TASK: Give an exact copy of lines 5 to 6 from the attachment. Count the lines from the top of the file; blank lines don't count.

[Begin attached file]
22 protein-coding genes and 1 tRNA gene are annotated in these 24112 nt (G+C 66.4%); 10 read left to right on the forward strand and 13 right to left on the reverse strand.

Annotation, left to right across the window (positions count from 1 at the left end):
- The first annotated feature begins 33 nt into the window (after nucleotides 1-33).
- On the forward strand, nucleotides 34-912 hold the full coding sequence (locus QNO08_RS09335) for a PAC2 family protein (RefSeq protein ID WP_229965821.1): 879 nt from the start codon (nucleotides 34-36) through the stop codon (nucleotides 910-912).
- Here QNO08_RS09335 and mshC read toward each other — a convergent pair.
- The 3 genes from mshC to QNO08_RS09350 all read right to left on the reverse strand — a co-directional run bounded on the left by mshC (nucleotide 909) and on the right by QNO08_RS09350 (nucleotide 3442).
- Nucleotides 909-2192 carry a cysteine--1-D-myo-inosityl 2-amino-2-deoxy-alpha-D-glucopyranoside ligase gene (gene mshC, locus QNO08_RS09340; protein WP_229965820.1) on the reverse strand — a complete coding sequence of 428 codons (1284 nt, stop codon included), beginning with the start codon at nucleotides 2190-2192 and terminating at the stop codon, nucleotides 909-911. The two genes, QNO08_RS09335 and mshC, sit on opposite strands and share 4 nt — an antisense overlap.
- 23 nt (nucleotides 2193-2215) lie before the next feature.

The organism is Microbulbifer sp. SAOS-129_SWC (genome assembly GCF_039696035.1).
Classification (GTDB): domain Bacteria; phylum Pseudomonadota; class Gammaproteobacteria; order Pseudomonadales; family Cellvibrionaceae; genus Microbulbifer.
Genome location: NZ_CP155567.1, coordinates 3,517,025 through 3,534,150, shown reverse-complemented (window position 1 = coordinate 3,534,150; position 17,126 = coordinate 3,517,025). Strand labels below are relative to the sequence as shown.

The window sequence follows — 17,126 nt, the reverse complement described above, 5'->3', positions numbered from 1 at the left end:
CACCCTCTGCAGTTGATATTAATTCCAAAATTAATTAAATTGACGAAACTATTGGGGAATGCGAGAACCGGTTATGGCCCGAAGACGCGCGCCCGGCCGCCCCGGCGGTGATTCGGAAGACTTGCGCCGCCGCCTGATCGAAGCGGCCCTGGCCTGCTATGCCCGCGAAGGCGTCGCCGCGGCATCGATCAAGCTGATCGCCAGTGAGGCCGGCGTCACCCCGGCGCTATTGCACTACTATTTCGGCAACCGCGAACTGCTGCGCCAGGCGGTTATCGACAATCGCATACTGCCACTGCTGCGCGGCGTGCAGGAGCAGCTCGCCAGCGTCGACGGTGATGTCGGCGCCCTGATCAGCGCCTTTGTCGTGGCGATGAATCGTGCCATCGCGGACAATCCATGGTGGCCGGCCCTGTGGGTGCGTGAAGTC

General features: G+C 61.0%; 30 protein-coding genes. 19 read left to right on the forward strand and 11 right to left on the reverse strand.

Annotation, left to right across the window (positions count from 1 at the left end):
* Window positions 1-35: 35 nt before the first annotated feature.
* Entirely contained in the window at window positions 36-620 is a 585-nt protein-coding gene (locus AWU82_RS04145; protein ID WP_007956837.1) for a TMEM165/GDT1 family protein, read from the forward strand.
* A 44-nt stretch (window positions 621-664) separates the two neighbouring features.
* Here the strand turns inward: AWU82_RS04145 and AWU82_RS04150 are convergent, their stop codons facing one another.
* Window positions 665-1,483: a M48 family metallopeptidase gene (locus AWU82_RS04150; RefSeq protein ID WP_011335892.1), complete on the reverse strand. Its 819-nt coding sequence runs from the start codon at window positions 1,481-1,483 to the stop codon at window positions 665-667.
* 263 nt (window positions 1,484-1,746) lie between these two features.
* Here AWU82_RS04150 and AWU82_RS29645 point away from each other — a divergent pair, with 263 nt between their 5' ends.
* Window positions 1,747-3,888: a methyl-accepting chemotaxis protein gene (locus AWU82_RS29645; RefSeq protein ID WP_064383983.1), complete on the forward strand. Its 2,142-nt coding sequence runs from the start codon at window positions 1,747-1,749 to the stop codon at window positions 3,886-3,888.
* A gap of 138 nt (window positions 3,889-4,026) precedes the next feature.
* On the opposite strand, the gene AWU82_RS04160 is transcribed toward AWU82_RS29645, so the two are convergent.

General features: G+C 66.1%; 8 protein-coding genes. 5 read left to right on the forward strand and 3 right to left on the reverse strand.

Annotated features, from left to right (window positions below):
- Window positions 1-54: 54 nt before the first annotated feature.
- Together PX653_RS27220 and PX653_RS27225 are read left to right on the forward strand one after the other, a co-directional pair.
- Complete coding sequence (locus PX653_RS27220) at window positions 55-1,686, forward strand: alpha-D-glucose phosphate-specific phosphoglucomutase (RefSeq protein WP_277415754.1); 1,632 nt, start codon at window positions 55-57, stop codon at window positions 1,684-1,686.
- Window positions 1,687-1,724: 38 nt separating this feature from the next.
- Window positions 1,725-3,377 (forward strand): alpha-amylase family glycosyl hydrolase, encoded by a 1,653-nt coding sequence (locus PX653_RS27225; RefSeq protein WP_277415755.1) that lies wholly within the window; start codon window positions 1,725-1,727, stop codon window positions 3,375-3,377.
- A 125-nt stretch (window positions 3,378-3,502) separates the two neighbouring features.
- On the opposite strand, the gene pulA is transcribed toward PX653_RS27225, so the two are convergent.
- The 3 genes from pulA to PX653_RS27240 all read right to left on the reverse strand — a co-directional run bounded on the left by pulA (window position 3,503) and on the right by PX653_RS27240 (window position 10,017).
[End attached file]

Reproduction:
- Here QNO08_RS09335 and mshC read toward each other — a convergent pair.
- The 3 genes from mshC to QNO08_RS09350 all read right to left on the reverse strand — a co-directional run bounded on the left by mshC (nucleotide 909) and on the right by QNO08_RS09350 (nucleotide 3442).